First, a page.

Here’s one more nail in the coffin of fee-for-service healthcare: a report on the failure of a large disease management pilot program for Medicare patients.
The New England Journal of Medicine this fall published the results of the Medicare Health Support Pilot Program, a disease management program for fee-for-service Medicare patients. The program used eight commercial DM companies to provide nurse-based telephone care for about 160,000 Medicare enrollees, focusing on those with heart disease and/or diabetes.
The result? It achieved only modest improvements in quality-of-care measures, with no improvement in reducing cost and utilization over three years. At first blush, it seems like a no-brainer that providing care management for patients with diabetes and heart disease would pay off. The nurse case managers provided counseling and reminded patients to take their meds, check their vital statistics and get regular check-ups--all of which should reduce complications and hospitalization.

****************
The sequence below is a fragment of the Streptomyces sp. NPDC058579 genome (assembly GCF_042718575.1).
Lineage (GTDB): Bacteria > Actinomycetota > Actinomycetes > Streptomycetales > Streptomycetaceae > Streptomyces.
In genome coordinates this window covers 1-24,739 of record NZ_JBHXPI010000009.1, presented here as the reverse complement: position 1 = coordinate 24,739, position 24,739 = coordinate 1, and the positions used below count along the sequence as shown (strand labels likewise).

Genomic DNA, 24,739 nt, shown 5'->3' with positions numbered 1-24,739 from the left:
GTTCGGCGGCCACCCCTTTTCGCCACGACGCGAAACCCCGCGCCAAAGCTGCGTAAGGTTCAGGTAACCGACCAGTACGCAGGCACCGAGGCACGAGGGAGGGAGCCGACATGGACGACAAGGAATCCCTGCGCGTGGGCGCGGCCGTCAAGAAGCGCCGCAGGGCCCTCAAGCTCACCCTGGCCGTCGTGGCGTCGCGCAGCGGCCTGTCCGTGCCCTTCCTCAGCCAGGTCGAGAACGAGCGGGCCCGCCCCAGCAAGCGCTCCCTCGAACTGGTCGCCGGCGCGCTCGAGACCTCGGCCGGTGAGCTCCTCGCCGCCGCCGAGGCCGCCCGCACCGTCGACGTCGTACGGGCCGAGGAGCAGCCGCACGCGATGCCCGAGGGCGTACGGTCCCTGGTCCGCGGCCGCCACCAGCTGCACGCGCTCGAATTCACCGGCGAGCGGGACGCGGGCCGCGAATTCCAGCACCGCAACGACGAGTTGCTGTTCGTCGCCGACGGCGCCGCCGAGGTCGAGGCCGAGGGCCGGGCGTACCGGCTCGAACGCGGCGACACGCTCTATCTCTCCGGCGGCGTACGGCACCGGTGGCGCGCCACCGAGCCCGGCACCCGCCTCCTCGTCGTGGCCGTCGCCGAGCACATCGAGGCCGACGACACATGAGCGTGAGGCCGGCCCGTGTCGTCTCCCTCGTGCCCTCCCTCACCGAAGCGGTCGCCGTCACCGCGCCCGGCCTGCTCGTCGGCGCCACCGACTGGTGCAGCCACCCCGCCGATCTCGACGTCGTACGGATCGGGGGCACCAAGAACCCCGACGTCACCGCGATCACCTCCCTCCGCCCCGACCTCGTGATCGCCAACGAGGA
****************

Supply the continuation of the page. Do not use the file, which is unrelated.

But the truth is that it’s hard to get a handle on fee-for-service Medicare patients and efficiently manage their chronic conditions. Managed care organizations, or the new medical homes, have a much greater chance of managing illness because they have access to all of their members’ medical histories and relationships with their providers, and ideally they have members long enough for disease management programs to make a difference. The participants in the Medicare pilot were likely too sick for the DM companies to achieve a short-term savings.
The authors of The New England Journal article noted that phone calls from a nurse were not enough to manage care; to be effective, such programs “need to include intensive, costly, personal clinical attention.”
Disease management—using evidence-based programs to keep patients on their medications, in compliance with treatment protocols and out of the hospital— makes perfect sense for the Medicare population. It just can’t be done effectively with an unmanaged fee-for-service population. Medicare Advantage plans have not always delivered on care management, but the ones that will flourish and receive bonuses under the Centers for Medicare & Medicaid Service’s new Star Rating system must provide quality preventive care and disease management. They have a powerful incentive to perform, since those bonuses help offset federal reimbursement cuts.
Decades of fee-for-service care got us where we are, with a costly, inefficient healthcare system. Only managed care, whether it’s through MCOs or other programs being piloted with providers, will give us a more effective system.